Saturday, January 30, 2010

New corner store food study

Photo: Community youth participated in a healthy food preparation demonstration last fall.

A study by Temple University's Center for Obesity Research and Education shows what Bayview Hunters Point residents have known for a long time, that finding a source of nutritious food can be difficult. We live in a world of corner stores where we are not likely to find much fresh produce.

The study, published last October, concludes that, on average "only 11 percent of the items stocked by a typical urban corner store would even be considered healthful."

Finding nutritious food is even more of a challenge for young people who lack transportation to supermarkets located outside the neighborhood, and who have no memory of a time when fruits and vegetables were plentiful here, even at corner stores.

The study found that 53 percent of the fourth- to sixth-graders studied shopped in corner stores, and many shopped in corner stores both before and after school, five days a week, consuming up to 3,560 calories per week in junk food and soft drinks.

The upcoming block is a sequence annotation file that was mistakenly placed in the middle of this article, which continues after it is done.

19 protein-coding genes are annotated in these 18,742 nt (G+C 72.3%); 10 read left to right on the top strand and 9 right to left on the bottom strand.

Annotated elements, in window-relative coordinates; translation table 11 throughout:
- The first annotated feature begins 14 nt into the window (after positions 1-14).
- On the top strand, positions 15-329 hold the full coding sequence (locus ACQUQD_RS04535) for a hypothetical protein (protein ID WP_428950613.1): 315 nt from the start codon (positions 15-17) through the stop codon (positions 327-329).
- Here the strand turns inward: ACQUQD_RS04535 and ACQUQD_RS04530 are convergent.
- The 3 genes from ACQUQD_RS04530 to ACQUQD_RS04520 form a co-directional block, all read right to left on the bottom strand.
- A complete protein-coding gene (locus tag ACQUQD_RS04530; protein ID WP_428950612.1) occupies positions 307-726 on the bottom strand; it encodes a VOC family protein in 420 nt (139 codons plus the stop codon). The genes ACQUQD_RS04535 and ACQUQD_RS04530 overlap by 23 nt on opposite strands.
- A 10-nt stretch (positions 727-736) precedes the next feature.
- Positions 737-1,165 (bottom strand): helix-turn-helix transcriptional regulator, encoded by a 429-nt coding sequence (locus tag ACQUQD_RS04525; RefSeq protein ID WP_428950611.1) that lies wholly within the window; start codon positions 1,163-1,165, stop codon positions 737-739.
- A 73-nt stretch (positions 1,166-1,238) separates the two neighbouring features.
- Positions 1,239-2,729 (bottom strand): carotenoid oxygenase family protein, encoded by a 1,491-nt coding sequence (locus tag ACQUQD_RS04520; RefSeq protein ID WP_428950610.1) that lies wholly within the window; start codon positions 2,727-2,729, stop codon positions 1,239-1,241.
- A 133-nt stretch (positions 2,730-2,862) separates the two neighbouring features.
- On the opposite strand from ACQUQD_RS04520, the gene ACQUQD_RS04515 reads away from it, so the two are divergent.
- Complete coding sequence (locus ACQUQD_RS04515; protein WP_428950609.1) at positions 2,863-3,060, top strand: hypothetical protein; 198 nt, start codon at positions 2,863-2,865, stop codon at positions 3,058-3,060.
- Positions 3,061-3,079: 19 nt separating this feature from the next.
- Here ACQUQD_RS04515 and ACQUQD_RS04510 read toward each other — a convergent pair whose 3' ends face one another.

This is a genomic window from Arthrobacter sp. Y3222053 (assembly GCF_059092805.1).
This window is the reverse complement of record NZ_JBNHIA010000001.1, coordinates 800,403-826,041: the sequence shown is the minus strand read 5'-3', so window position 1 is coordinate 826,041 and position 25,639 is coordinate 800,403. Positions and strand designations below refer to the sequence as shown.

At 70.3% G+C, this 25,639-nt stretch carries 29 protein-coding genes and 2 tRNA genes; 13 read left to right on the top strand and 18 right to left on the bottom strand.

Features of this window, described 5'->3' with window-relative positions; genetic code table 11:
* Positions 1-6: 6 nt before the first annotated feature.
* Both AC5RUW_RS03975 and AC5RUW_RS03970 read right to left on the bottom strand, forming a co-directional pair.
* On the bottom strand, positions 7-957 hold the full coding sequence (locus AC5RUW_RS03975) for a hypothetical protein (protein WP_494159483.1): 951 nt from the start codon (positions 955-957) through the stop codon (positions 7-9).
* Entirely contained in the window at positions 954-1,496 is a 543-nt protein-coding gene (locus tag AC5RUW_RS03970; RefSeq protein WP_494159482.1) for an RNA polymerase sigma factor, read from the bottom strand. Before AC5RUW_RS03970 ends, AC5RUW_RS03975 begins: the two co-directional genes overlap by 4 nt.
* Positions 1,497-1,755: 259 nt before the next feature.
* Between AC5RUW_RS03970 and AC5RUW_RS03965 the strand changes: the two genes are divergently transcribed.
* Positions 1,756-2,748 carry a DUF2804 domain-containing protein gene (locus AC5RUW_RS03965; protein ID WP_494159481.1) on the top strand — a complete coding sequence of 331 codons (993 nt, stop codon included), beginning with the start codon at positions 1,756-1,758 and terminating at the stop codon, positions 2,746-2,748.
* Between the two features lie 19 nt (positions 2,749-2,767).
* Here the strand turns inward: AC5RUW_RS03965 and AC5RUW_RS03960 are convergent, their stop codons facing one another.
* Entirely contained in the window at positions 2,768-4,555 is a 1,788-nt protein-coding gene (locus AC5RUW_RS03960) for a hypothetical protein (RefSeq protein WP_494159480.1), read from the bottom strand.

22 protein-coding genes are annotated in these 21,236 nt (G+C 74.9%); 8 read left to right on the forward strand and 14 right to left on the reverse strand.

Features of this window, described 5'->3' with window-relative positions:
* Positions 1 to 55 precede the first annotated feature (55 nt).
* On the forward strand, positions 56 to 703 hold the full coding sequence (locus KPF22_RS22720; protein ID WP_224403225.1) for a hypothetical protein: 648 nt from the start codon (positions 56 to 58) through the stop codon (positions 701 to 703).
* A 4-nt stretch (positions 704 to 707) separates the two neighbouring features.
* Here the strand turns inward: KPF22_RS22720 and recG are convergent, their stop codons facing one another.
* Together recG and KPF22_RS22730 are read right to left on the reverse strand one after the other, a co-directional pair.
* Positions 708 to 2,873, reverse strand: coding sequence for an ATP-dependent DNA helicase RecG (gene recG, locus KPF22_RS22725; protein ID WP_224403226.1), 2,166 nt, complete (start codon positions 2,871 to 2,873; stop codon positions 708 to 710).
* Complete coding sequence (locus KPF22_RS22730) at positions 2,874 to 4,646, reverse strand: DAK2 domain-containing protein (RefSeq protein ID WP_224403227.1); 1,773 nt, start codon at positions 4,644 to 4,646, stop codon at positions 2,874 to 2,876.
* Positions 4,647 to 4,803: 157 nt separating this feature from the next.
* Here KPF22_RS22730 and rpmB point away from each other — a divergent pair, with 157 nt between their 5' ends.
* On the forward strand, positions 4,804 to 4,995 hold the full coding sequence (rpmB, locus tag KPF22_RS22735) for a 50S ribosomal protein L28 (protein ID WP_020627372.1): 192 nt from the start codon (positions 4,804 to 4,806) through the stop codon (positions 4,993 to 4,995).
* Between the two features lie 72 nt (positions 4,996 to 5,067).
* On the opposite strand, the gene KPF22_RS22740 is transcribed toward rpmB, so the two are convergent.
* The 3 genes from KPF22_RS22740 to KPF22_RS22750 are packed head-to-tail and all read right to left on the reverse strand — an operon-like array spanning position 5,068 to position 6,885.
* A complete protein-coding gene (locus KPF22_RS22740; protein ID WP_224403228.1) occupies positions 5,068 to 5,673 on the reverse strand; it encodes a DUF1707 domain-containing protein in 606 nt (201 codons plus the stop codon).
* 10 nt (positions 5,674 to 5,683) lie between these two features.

Even children eligible to participate in free or low-cost school nutrition programs chose instead to snack on less healthy foods. Those children offered a variety of explanations including that transportation arrives too late for school breakfast programs, that they don't like the food the schools offer, or that "it's just not cool" to eat in the cafeteria, under the watchful eyes of adults when they can buy a snack at the store to nibble at their leisure.

Learn more about the study online. An emerging Healthy Corner Store Network can be found on Google Groups. Search for "Healthy Corner Stores Network" or click here.

Learn more about the struggle to improve food access on this blog.

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